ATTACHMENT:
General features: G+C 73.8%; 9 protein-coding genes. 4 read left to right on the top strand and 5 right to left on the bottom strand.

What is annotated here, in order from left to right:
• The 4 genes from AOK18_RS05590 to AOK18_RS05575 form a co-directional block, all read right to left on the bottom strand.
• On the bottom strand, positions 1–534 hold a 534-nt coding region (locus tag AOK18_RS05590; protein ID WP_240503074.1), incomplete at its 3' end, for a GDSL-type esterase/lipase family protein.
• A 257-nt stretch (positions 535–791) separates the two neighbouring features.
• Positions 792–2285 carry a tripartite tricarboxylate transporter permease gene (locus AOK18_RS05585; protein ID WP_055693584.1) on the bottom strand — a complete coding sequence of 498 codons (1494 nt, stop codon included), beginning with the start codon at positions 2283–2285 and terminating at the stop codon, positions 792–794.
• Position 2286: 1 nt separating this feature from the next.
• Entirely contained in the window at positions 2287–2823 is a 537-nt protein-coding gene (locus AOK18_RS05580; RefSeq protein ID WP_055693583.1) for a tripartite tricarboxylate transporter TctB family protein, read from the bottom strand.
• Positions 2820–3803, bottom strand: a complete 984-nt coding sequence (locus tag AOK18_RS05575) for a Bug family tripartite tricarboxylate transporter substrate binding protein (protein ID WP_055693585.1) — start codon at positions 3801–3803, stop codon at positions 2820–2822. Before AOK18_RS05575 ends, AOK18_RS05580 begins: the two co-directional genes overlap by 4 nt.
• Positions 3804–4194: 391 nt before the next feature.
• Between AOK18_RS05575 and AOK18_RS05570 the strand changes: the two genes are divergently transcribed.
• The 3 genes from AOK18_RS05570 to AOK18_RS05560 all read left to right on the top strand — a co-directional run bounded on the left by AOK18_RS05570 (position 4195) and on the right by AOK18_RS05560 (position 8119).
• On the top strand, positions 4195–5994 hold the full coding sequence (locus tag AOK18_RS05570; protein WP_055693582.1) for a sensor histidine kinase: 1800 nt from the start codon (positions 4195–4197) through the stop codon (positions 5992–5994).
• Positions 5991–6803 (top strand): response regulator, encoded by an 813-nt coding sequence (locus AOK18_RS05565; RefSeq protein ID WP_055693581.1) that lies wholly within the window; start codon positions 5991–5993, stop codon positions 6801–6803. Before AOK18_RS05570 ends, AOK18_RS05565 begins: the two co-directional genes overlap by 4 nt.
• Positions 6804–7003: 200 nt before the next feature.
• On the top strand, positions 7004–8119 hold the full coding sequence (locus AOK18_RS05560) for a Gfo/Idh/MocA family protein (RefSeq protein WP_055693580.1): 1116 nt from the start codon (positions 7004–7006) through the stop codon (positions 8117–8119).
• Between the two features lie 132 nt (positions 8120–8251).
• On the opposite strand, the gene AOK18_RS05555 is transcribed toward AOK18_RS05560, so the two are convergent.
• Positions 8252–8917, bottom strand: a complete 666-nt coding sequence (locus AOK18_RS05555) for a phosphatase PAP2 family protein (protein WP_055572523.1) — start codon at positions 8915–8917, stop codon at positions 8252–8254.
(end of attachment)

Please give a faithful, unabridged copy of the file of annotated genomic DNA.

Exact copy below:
General features: G+C 73.8%; 9 protein-coding genes. 4 read left to right on the top strand and 5 right to left on the bottom strand.

What is annotated here, in order from left to right:
• The 4 genes from AOK18_RS05590 to AOK18_RS05575 form a co-directional block, all read right to left on the bottom strand.
• On the bottom strand, positions 1–534 hold a 534-nt coding region (locus tag AOK18_RS05590; protein ID WP_240503074.1), incomplete at its 3' end, for a GDSL-type esterase/lipase family protein.
• A 257-nt stretch (positions 535–791) separates the two neighbouring features.
• Positions 792–2285 carry a tripartite tricarboxylate transporter permease gene (locus AOK18_RS05585; protein ID WP_055693584.1) on the bottom strand — a complete coding sequence of 498 codons (1494 nt, stop codon included), beginning with the start codon at positions 2283–2285 and terminating at the stop codon, positions 792–794.
• Position 2286: 1 nt separating this feature from the next.
• Entirely contained in the window at positions 2287–2823 is a 537-nt protein-coding gene (locus AOK18_RS05580; RefSeq protein ID WP_055693583.1) for a tripartite tricarboxylate transporter TctB family protein, read from the bottom strand.
• Positions 2820–3803, bottom strand: a complete 984-nt coding sequence (locus tag AOK18_RS05575) for a Bug family tripartite tricarboxylate transporter substrate binding protein (protein ID WP_055693585.1) — start codon at positions 3801–3803, stop codon at positions 2820–2822. Before AOK18_RS05575 ends, AOK18_RS05580 begins: the two co-directional genes overlap by 4 nt.
• Positions 3804–4194: 391 nt before the next feature.
• Between AOK18_RS05575 and AOK18_RS05570 the strand changes: the two genes are divergently transcribed.
• The 3 genes from AOK18_RS05570 to AOK18_RS05560 all read left to right on the top strand — a co-directional run bounded on the left by AOK18_RS05570 (position 4195) and on the right by AOK18_RS05560 (position 8119).
• On the top strand, positions 4195–5994 hold the full coding sequence (locus tag AOK18_RS05570; protein WP_055693582.1) for a sensor histidine kinase: 1800 nt from the start codon (positions 4195–4197) through the stop codon (positions 5992–5994).
• Positions 5991–6803 (top strand): response regulator, encoded by an 813-nt coding sequence (locus AOK18_RS05565; RefSeq protein ID WP_055693581.1) that lies wholly within the window; start codon positions 5991–5993, stop codon positions 6801–6803. Before AOK18_RS05570 ends, AOK18_RS05565 begins: the two co-directional genes overlap by 4 nt.
• Positions 6804–7003: 200 nt before the next feature.
• On the top strand, positions 7004–8119 hold the full coding sequence (locus AOK18_RS05560) for a Gfo/Idh/MocA family protein (RefSeq protein WP_055693580.1): 1116 nt from the start codon (positions 7004–7006) through the stop codon (positions 8117–8119).
• Between the two features lie 132 nt (positions 8120–8251).
• On the opposite strand, the gene AOK18_RS05555 is transcribed toward AOK18_RS05560, so the two are convergent.
• Positions 8252–8917, bottom strand: a complete 666-nt coding sequence (locus AOK18_RS05555) for a phosphatase PAP2 family protein (protein WP_055572523.1) — start codon at positions 8915–8917, stop codon at positions 8252–8254.